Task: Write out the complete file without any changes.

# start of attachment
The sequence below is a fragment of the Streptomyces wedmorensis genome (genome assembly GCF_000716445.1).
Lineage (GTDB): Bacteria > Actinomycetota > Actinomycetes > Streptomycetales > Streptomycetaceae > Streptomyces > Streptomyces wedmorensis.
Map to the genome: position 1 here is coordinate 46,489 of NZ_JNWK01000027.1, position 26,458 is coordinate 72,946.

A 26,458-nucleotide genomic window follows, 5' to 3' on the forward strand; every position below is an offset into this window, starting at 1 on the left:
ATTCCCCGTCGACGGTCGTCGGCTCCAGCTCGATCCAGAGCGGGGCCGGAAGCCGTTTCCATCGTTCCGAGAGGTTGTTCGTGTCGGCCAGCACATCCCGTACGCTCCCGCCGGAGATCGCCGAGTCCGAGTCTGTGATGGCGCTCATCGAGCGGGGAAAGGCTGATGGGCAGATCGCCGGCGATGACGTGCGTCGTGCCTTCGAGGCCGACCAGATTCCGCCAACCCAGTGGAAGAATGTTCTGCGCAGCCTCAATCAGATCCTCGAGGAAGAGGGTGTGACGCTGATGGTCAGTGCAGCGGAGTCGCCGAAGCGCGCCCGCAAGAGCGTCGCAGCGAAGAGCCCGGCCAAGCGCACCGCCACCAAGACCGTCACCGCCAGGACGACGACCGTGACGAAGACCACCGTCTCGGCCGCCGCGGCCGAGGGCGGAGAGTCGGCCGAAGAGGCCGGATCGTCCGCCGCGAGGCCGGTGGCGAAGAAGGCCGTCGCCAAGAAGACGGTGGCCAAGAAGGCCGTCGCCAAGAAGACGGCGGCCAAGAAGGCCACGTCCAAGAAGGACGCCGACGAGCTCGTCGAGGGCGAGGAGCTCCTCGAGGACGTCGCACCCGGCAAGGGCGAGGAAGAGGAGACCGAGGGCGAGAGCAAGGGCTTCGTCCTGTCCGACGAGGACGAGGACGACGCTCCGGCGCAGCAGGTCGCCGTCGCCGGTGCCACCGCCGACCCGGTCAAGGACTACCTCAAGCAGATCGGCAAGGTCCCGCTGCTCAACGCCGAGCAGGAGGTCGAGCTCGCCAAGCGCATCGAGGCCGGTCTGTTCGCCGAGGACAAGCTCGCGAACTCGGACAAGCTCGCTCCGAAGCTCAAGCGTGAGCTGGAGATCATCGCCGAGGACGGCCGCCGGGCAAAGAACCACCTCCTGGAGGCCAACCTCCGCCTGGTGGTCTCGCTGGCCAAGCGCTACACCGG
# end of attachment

The sequence below is a fragment of the Streptomyces wedmorensis genome (genome assembly GCF_000716445.1).
Lineage (GTDB): Bacteria > Actinomycetota > Actinomycetes > Streptomycetales > Streptomycetaceae > Streptomyces > Streptomyces wedmorensis.
Map to the genome: position 1 here is coordinate 46,489 of NZ_JNWK01000027.1, position 26,458 is coordinate 72,946.

A 26,458-nucleotide genomic window follows, 5' to 3' on the forward strand; every position below is an offset into this window, starting at 1 on the left:
ATTCCCCGTCGACGGTCGTCGGCTCCAGCTCGATCCAGAGCGGGGCCGGAAGCCGTTTCCATCGTTCCGAGAGGTTGTTCGTGTCGGCCAGCACATCCCGTACGCTCCCGCCGGAGATCGCCGAGTCCGAGTCTGTGATGGCGCTCATCGAGCGGGGAAAGGCTGATGGGCAGATCGCCGGCGATGACGTGCGTCGTGCCTTCGAGGCCGACCAGATTCCGCCAACCCAGTGGAAGAATGTTCTGCGCAGCCTCAATCAGATCCTCGAGGAAGAGGGTGTGACGCTGATGGTCAGTGCAGCGGAGTCGCCGAAGCGCGCCCGCAAGAGCGTCGCAGCGAAGAGCCCGGCCAAGCGCACCGCCACCAAGACCGTCACCGCCAGGACGACGACCGTGACGAAGACCACCGTCTCGGCCGCCGCGGCCGAGGGCGGAGAGTCGGCCGAAGAGGCCGGATCGTCCGCCGCGAGGCCGGTGGCGAAGAAGGCCGTCGCCAAGAAGACGGTGGCCAAGAAGGCCGTCGCCAAGAAGACGGCGGCCAAGAAGGCCACGTCCAAGAAGGACGCCGACGAGCTCGTCGAGGGCGAGGAGCTCCTCGAGGACGTCGCACCCGGCAAGGGCGAGGAAGAGGAGACCGAGGGCGAGAGCAAGGGCTTCGTCCTGTCCGACGAGGACGAGGACGACGCTCCGGCGCAGCAGGTCGCCGTCGCCGGTGCCACCGCCGACCCGGTCAAGGACTACCTCAAGCAGATCGGCAAGGTCCCGCTGCTCAACGCCGAGCAGGAGGTCGAGCTCGCCAAGCGCATCGAGGCCGGTCTGTTCGCCGAGGACAAGCTCGCGAACTCGGACAAGCTCGCTCCGAAGCTCAAGCGTGAGCTGGAGATCATCGCCGAGGACGGCCGCCGGGCAAAGAACCACCTCCTGGAGGCCAACCTCCGCCTGGTGGTCTCGCTGGCCAAGCGCTACACCGG